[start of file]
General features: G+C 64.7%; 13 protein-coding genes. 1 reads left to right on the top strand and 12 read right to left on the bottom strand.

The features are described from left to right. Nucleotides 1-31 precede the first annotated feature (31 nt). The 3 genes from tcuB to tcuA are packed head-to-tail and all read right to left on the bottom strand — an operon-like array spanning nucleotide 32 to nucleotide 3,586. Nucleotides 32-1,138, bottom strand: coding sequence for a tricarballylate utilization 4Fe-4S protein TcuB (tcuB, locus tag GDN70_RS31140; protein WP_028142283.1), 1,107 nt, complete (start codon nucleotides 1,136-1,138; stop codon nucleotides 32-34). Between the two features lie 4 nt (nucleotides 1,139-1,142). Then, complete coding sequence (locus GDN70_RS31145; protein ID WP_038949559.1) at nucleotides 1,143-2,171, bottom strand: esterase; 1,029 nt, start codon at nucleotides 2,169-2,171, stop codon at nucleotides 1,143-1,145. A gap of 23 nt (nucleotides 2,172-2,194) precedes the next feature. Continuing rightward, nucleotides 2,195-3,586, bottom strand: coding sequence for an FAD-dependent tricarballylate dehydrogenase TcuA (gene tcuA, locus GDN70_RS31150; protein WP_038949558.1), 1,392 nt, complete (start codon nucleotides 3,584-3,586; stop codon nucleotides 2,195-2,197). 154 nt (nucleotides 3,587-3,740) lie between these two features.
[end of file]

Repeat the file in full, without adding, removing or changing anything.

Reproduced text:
General features: G+C 64.7%; 13 protein-coding genes. 1 reads left to right on the top strand and 12 read right to left on the bottom strand.

The features are described from left to right. Nucleotides 1-31 precede the first annotated feature (31 nt). The 3 genes from tcuB to tcuA are packed head-to-tail and all read right to left on the bottom strand — an operon-like array spanning nucleotide 32 to nucleotide 3,586. Nucleotides 32-1,138, bottom strand: coding sequence for a tricarballylate utilization 4Fe-4S protein TcuB (tcuB, locus tag GDN70_RS31140; protein WP_028142283.1), 1,107 nt, complete (start codon nucleotides 1,136-1,138; stop codon nucleotides 32-34). Between the two features lie 4 nt (nucleotides 1,139-1,142). Then, complete coding sequence (locus GDN70_RS31145; protein ID WP_038949559.1) at nucleotides 1,143-2,171, bottom strand: esterase; 1,029 nt, start codon at nucleotides 2,169-2,171, stop codon at nucleotides 1,143-1,145. A gap of 23 nt (nucleotides 2,172-2,194) precedes the next feature. Continuing rightward, nucleotides 2,195-3,586, bottom strand: coding sequence for an FAD-dependent tricarballylate dehydrogenase TcuA (gene tcuA, locus GDN70_RS31150; protein WP_038949558.1), 1,392 nt, complete (start codon nucleotides 3,584-3,586; stop codon nucleotides 2,195-2,197). 154 nt (nucleotides 3,587-3,740) lie between these two features.